In Cook Japanese at Home, author Kimiko Barber demystifies Japanese cuisine for western cooks. But she never dumbs it down. The new cookbook, available this month in the U.S. from Kyle Books, provides 200 recipes that most cooks could replicate without any special equipment—or terribly exotic ingredients. Emma Lee’s photographs show how classy the dishes can appear.
Barber observes that western appreciation of Japanese cooking has made a quantum leap since she first moved to London in the 1970s. She does a marvelous job of summarizing Japanese culinary history and the influence of Zen aesthetics on the preparation and presentation of meals.
But as true as she is to the spirit of Japanese cuisine, she does not shy away from fusion dishes. Her Japanese-style beef bourguignon, for example, uses sake, red and white miso, hot pepper, and ginger along with the traditional cubes of beef and slices of bacon. It also uses smoky dried shiitake mushrooms in place of French champignons. It’s a very successful meeting of two great culinary traditions.
She notes that Japanese kitchens have also warmed to certain western ingredients, including our beloved asparagus. Here’s the recipe for Emma Lee’s photo at the head of this post.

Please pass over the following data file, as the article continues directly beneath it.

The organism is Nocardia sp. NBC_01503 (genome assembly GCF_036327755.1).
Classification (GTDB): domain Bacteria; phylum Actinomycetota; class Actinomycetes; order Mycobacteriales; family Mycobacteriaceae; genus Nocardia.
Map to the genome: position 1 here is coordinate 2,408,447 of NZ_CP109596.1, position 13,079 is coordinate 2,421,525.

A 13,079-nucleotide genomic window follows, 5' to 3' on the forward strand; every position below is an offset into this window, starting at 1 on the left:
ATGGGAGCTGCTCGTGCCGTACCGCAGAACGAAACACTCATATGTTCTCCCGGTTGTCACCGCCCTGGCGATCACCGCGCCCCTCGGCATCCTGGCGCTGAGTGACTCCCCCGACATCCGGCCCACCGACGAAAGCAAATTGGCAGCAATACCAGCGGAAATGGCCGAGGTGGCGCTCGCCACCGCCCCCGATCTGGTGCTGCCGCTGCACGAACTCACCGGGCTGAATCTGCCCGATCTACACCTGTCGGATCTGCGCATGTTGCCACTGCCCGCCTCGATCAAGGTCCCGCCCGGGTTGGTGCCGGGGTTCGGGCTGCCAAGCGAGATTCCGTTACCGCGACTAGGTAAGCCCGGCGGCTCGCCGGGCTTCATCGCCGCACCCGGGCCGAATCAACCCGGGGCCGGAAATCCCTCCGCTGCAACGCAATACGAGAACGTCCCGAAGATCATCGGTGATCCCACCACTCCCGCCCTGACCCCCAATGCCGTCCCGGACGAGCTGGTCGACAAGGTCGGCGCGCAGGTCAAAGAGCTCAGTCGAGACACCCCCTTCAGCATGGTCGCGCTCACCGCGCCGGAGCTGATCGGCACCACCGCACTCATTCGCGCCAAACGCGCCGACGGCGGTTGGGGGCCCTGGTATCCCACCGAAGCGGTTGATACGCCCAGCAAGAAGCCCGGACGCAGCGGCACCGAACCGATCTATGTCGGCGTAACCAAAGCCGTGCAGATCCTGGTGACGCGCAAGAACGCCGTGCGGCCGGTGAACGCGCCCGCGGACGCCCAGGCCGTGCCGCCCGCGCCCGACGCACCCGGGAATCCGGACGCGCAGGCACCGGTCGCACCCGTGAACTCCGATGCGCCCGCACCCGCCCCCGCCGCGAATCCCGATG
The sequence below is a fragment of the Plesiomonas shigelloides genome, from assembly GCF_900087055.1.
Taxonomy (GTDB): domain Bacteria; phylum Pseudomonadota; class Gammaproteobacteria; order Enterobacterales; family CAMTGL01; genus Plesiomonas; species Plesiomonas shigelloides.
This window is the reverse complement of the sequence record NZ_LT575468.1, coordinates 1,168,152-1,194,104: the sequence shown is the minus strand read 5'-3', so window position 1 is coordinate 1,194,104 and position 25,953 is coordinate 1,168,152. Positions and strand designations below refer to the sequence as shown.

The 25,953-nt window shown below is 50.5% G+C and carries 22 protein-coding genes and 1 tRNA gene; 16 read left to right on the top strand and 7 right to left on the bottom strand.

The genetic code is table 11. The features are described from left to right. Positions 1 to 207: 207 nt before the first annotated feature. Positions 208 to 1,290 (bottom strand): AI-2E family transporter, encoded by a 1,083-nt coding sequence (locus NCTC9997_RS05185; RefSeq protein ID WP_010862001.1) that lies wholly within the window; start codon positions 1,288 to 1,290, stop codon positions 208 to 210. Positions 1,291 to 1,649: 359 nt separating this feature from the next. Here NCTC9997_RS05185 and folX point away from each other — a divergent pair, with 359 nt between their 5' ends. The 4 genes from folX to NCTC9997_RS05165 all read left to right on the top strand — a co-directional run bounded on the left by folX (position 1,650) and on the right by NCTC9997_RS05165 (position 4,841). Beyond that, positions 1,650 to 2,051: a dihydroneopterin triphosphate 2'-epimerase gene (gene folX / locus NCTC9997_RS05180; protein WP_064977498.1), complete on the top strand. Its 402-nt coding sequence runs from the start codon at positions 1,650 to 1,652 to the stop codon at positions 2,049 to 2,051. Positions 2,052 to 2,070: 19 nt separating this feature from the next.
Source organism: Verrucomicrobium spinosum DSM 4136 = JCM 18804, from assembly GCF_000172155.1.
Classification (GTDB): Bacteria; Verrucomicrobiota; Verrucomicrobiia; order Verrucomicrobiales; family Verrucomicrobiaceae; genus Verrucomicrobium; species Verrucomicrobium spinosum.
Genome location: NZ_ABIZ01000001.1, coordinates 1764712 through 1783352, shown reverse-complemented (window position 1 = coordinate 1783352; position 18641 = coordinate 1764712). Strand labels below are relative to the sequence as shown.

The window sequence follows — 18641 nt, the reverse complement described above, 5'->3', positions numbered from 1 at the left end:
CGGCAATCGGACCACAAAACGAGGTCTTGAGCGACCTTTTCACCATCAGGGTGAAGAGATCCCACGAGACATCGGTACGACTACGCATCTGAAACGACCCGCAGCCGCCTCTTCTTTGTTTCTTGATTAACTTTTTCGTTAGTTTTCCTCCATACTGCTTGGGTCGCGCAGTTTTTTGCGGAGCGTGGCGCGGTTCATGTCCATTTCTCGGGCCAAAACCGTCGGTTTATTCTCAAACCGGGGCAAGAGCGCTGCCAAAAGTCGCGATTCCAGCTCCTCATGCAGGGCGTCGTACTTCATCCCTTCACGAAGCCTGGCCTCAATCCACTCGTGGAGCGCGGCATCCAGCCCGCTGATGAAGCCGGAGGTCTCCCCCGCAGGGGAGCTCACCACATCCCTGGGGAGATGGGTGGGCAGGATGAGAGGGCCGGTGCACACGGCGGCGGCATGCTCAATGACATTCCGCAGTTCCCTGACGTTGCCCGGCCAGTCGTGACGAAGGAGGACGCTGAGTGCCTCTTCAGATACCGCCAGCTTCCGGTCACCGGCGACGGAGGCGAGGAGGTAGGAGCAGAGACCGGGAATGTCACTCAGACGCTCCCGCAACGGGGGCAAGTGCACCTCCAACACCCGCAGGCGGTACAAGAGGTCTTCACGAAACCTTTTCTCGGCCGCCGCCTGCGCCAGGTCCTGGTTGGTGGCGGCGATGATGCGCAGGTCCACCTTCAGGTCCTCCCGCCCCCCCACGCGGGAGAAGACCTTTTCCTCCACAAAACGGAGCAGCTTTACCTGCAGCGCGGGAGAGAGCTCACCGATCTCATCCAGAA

PAN-FRIED ASPARAGUS WITH SOY AND SESAME
Asparagus, although a relative newcomer to Japanese cuisine, is loved for its taste, and prized for its tantalizingly short season.
12 to 16 asparagus spears
1 tablespoon sesame oil
2 tablespoons sake
2 teaspoons soy sauce
1 teaspoon white toasted sesame seeds, to serve
Asparagus has a natural breaking point below which it is stringy and inedible—hold a spear between your hands, then bend until it breaks, and discard the lower part. Cut each trimmed spear into 1 and 1/2-inch lengths.
Heat the oil in a skillet over medium heat. Add the thicker, lower part pieces of asparagus first, followed by the rest, shaking the pan to toss, and cook for 2 to 3 minutes. Add the sake and soy sauce, and continue to cook while still shaking the pan, until most of the liquid has evaporated.
Turn off the heat, then sprinkle the sesame seeds over and serve.